Opposing S. 3670, The M.H. Dutch Salmon Greater Gila Wild and Scenic River Act Amendment

Opposing S. 3670, The M.H. Dutch Salmon Greater Gila Wild and Scenic River Act Amendment
Below is a compilation of talking points with instructions for use to develop a letter.
We request that letters be addressed to the Committee expressing opposition to S. 3670, The M.H.

Dutch Salmon Greater Gila Wild and Scenic River Act . Address letters to:

Chairwoman Lisa Murkowski

Senate Committee on Energy and Natural Resources

DSOB 304
Washington, DC 20510

When your letter is completed please e-mail it to hforwardjr@gmail.com so that

it can be delivered.

Talking Points against Wild and Scenic Rivers Act within the Gila
Do not insult the senators or New Mexico Wild

  1. State you are writing in opposition to The M.H. Dutch Salmon Bill S. 3670
  2. Briefly state your personal situation, business, position or who you are writing in behalf.
  3. Optional comment; The Gila watershed provides vital lands and waters that have allowed New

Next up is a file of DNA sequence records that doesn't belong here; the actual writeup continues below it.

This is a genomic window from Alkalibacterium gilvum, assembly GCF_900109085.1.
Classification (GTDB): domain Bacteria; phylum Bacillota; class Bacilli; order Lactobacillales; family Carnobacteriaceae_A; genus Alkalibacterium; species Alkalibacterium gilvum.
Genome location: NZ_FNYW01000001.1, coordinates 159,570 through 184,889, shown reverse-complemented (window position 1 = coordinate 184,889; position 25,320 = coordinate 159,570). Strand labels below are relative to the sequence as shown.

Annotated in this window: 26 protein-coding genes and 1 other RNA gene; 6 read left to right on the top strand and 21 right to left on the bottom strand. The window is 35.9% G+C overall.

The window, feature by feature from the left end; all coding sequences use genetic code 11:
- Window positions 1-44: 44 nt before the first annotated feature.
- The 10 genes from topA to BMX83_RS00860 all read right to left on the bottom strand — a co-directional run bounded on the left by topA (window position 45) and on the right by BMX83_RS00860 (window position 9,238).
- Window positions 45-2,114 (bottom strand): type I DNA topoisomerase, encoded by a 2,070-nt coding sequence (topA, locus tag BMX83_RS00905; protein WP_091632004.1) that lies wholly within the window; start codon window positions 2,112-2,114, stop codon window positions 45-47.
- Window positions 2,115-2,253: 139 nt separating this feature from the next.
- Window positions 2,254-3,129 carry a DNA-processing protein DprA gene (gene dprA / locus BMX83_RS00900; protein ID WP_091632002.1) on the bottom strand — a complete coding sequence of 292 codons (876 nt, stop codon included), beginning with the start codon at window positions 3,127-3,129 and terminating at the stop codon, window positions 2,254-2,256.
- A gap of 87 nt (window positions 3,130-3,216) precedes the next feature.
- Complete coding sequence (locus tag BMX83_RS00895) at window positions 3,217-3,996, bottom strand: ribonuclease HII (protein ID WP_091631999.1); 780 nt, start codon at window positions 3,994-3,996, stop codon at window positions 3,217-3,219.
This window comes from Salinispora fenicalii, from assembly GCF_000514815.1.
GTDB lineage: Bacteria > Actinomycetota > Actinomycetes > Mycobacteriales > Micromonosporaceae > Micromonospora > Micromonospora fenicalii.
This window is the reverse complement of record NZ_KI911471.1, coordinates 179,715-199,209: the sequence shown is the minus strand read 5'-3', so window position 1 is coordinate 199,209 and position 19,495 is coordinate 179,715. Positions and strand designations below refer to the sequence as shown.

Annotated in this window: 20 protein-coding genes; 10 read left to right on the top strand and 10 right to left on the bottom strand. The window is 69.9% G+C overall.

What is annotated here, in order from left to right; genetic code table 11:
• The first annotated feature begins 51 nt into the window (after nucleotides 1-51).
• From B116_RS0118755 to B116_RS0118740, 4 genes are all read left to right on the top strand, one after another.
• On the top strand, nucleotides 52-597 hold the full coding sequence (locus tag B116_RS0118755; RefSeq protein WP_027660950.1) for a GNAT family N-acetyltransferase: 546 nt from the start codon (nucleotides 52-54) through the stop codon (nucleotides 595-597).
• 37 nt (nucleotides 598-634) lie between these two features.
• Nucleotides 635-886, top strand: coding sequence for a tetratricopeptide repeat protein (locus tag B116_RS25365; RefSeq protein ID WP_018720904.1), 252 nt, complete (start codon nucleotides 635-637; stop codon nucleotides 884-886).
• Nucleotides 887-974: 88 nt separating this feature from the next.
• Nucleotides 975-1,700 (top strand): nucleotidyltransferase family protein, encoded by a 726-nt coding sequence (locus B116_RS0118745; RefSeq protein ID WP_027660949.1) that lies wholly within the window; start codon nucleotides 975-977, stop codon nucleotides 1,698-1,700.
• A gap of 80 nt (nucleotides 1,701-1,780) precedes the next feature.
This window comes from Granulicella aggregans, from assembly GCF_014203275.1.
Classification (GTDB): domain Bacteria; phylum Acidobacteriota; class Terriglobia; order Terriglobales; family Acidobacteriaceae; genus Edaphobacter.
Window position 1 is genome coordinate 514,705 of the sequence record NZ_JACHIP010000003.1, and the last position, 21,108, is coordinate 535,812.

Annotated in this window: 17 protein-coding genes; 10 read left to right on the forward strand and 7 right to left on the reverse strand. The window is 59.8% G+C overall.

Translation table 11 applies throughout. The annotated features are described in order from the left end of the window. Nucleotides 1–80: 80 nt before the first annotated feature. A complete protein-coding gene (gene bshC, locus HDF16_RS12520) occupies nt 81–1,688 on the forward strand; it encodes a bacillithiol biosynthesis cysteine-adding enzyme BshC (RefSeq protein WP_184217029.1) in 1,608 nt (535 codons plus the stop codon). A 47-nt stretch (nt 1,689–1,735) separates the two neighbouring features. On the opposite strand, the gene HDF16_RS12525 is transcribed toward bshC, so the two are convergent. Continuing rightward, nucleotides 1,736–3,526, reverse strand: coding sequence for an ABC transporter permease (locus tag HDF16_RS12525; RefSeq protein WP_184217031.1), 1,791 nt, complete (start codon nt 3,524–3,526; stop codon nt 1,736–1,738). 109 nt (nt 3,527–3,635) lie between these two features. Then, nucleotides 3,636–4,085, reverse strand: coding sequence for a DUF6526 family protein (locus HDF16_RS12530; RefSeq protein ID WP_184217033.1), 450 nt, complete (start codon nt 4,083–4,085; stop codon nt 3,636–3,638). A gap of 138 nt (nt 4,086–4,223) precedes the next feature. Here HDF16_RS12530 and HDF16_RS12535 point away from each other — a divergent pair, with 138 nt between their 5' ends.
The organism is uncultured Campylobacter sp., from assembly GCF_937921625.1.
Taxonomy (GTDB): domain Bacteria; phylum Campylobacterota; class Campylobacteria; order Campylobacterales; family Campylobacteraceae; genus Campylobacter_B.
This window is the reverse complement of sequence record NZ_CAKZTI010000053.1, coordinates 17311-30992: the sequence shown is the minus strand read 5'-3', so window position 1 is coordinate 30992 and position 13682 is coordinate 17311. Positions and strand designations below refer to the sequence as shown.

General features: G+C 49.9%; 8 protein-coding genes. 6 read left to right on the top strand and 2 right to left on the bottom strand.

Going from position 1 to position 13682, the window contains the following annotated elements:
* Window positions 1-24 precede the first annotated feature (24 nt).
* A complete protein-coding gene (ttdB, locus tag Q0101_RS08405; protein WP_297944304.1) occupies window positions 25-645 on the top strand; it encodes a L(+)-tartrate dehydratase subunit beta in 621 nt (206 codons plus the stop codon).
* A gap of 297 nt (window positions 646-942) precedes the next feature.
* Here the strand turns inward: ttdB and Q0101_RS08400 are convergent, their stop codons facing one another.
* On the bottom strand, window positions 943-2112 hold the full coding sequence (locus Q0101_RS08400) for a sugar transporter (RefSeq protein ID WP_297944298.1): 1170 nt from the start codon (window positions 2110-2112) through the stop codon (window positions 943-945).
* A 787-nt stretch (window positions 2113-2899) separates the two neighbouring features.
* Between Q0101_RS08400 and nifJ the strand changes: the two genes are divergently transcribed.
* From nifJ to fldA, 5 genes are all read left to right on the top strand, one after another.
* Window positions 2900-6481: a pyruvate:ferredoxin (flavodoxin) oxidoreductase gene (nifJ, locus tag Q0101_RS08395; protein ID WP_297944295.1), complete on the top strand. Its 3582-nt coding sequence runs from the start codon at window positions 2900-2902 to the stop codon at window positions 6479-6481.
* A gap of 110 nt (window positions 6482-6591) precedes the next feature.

Mexicans to carry on the deep heritage and traditions of ranching, farming, and living in this
    Topics: Try not to copy and paste. Do not go in sequence.
  4. The Gila Watershed was fully evaluated in 2002 for river designation and 9 rivers deemed eligible
    The United States Forest Service in 2002 settled a lawsuit with environmental groups which resulted
    in a settlement identifying 9 river segments as being eligible for some level of protection under the
    Wild and Scenic Rivers Act.
    4.1. According to the USFS Plan Amendment: A team of professionals from various disciplines
    (wildlife, recreation, hydrology, fisheries, etc.) conducted the analysis for the Gila National
    Forest. These interdisciplinary teams systematically identified and evaluated the free-flowing
    nature and existence of potential outstandingly remarkable values for rivers or river segments on
    the Gila National Forest. Ninety-nine rivers/river segments were evaluated and nine were